PubMed
search [3] [4]WikidataView/Edit Human View/Edit MouseThe melanocortin 1 receptor (MC1R), also known as melanocyte-stimulating hormone receptor (MSHR), melanin-activating peptide receptor, or melanotropin receptor, is a G protein–coupled receptor that binds to a class of pituitary peptide hormones known as the melanocortins, which include adrenocorticotropic hormone (ACTH) and the different forms of melanocyte-stimulating hormone (MSH). MC1R is one of the key proteins involved in regulating mammalian skin and hair color. It is located on the plasma membrane of specialized cells known as melanocytes, which produce the pigment melanin through the process of melanogenesis
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Disappearing Blonde Gene
The disappearing blonde gene was a hoax about how a scientific study had estimated that natural blonds would become extinct, repeated as fact in reputable media such as the BBC
BBC
and The Sunday Times
The Sunday Times
between 2002 and 2006. Claims that blond hair would disappear have been made since 1865.[1] Several reports erroneously claimed that the World Health Organization (WHO) had published a report claiming that people with blond hair "will become extinct by 2202"
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Blue Hair
Blue hair
Blue hair
is a type of hair color that does not naturally occur in human hair pigmentation,[1] although the hair of some animals (such as dog coats) is described as blue. Some humans are born with bluish-black hair (also known as "blue black" hair), which is black that has a blue hue under the light. The color has a long history of artistic and literary uses.Contents1 Fashion 2 Biological occurrences in humans 3 Artistic representations 4 Literary representations 5 Representations in comics and media 6 Animals 7 Social stigma 8 See also 9 ReferencesFashion[edit]The 18th century English politician Charles Fox was a fashionable macaroni in his youth and tinted his hair with blue powder.[2] In 1913–1914, just before World War I, there was a vogue for dyed brightly coloured hair in exotic shades such as blue, violet or emerald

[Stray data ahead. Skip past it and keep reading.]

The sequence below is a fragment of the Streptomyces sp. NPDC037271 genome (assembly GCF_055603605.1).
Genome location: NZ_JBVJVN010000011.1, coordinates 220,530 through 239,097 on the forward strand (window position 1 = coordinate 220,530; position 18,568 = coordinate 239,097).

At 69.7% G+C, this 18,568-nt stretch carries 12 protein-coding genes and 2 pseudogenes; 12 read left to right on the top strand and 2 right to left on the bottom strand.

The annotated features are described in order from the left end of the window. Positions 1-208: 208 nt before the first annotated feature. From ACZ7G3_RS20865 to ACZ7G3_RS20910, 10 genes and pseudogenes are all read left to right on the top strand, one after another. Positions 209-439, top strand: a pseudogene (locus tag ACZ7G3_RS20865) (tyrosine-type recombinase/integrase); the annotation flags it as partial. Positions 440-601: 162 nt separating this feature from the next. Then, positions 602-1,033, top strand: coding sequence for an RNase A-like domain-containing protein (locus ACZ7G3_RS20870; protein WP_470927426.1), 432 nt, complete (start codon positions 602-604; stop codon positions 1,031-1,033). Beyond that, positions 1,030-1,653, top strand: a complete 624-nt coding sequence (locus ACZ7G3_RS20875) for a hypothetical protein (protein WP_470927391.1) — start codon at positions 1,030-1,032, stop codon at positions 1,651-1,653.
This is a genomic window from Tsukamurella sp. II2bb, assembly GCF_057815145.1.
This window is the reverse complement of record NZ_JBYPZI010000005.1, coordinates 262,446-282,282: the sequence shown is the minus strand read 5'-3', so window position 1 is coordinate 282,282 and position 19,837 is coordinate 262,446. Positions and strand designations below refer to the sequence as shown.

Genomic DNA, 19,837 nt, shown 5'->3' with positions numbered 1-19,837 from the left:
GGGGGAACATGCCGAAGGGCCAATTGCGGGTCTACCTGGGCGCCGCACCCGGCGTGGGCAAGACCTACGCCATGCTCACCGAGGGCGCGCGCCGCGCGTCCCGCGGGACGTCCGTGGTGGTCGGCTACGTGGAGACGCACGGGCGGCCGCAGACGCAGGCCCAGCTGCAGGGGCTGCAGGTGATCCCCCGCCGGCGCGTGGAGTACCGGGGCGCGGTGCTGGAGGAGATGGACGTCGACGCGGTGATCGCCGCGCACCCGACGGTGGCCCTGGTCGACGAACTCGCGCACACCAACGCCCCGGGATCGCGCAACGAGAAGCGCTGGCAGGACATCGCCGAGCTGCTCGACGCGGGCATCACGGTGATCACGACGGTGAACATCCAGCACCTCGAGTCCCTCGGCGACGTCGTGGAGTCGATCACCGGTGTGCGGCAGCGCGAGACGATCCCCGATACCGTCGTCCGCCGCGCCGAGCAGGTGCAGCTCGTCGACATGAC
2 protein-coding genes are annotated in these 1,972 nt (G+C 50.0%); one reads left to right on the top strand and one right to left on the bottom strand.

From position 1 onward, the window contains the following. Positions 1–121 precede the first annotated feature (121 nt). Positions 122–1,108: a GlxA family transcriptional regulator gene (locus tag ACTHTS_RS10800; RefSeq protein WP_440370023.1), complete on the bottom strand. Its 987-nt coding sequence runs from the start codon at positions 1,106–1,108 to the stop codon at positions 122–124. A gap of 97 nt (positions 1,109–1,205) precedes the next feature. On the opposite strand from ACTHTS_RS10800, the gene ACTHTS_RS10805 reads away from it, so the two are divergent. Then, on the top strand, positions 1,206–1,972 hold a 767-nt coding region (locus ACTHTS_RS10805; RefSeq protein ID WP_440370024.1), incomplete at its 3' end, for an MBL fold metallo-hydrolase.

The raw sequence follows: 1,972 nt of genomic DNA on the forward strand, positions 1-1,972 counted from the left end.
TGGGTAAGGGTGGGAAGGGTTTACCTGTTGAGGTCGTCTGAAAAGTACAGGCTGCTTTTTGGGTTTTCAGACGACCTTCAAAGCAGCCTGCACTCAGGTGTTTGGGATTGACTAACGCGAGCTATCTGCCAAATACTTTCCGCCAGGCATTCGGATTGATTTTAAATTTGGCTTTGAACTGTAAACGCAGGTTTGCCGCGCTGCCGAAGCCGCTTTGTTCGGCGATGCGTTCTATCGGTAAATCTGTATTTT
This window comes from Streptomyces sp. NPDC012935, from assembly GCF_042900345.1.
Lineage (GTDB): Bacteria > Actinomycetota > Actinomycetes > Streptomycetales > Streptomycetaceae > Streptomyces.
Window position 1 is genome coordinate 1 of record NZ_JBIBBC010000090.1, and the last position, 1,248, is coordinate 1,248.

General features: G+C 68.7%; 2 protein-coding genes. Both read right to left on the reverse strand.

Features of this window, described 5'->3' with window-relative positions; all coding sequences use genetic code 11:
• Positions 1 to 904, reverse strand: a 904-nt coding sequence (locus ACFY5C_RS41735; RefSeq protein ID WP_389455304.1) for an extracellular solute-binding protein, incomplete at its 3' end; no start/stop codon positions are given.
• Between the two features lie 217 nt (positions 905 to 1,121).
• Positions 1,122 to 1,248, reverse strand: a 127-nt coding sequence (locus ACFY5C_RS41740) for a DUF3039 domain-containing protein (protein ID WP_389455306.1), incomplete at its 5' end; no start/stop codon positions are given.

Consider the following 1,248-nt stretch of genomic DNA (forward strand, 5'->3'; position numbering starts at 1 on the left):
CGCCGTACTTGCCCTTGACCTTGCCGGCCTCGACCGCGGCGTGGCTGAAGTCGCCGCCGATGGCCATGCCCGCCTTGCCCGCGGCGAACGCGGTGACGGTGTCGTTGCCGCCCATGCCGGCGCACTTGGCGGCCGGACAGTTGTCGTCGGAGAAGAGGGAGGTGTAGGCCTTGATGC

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Hydrogen Peroxide
Hydrogen
Hydrogen
peroxide is a chemical compound with the formula H 2O 2. In its pure form, it is a pale blue, clear liquid, slightly more viscous than water. Hydrogen
Hydrogen
peroxide is the simplest peroxide (a compound with an oxygen–oxygen single bond). It is used as an oxidizer, bleaching agent and antiseptic. Concentrated hydrogen peroxide, or "high-test peroxide", is a reactive oxygen species and has been used as a propellant in rocketry.[4] Its chemistry is dominated by the nature of its unstable peroxide bond. Hydrogen
Hydrogen
peroxide is unstable and slowly decomposes in the presence of base or a catalyst. Because of its instability, hydrogen peroxide is typically stored with a stabilizer in a weakly acidic solution. Hydrogen
Hydrogen
peroxide is found in biological systems including the human body
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Hair Dye Stripping
Hair dye stripping is a process used to rid the hair of unwanted deposited color.[citation needed]Contents1 Procedure 2 Notes for usage 3 Caution 4 ReferencesProcedure[edit] Hair dye stripping is a chemical process involving the application of a sulfur-based product to hair in order to remove deposited color. Hair dye strippers raise sulfite levels to make hair more porous and reverse the oxidation of color molecules